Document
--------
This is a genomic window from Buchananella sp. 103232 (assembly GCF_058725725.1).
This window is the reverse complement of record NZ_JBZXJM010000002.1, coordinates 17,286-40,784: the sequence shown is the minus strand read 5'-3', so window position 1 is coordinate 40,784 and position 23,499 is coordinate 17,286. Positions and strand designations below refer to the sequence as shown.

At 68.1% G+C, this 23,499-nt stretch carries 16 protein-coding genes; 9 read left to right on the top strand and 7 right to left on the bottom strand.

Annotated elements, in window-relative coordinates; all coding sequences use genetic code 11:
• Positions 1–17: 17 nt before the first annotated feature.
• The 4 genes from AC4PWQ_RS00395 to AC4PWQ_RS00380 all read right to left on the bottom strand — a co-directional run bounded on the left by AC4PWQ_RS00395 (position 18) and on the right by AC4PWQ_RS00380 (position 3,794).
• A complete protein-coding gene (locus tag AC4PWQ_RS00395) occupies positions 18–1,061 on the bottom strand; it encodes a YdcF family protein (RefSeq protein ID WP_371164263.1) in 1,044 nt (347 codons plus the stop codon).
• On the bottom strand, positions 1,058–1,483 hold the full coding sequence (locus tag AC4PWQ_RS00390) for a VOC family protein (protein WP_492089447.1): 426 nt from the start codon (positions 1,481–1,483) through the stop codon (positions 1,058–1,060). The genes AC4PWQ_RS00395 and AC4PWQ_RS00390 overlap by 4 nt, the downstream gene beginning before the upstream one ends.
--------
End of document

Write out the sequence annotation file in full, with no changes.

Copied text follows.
This is a genomic window from Buchananella sp. 103232 (assembly GCF_058725725.1).
This window is the reverse complement of record NZ_JBZXJM010000002.1, coordinates 17,286-40,784: the sequence shown is the minus strand read 5'-3', so window position 1 is coordinate 40,784 and position 23,499 is coordinate 17,286. Positions and strand designations below refer to the sequence as shown.

At 68.1% G+C, this 23,499-nt stretch carries 16 protein-coding genes; 9 read left to right on the top strand and 7 right to left on the bottom strand.

Annotated elements, in window-relative coordinates; all coding sequences use genetic code 11:
• Positions 1–17: 17 nt before the first annotated feature.
• The 4 genes from AC4PWQ_RS00395 to AC4PWQ_RS00380 all read right to left on the bottom strand — a co-directional run bounded on the left by AC4PWQ_RS00395 (position 18) and on the right by AC4PWQ_RS00380 (position 3,794).
• A complete protein-coding gene (locus tag AC4PWQ_RS00395) occupies positions 18–1,061 on the bottom strand; it encodes a YdcF family protein (RefSeq protein ID WP_371164263.1) in 1,044 nt (347 codons plus the stop codon).
• On the bottom strand, positions 1,058–1,483 hold the full coding sequence (locus tag AC4PWQ_RS00390) for a VOC family protein (protein WP_492089447.1): 426 nt from the start codon (positions 1,481–1,483) through the stop codon (positions 1,058–1,060). The genes AC4PWQ_RS00395 and AC4PWQ_RS00390 overlap by 4 nt, the downstream gene beginning before the upstream one ends.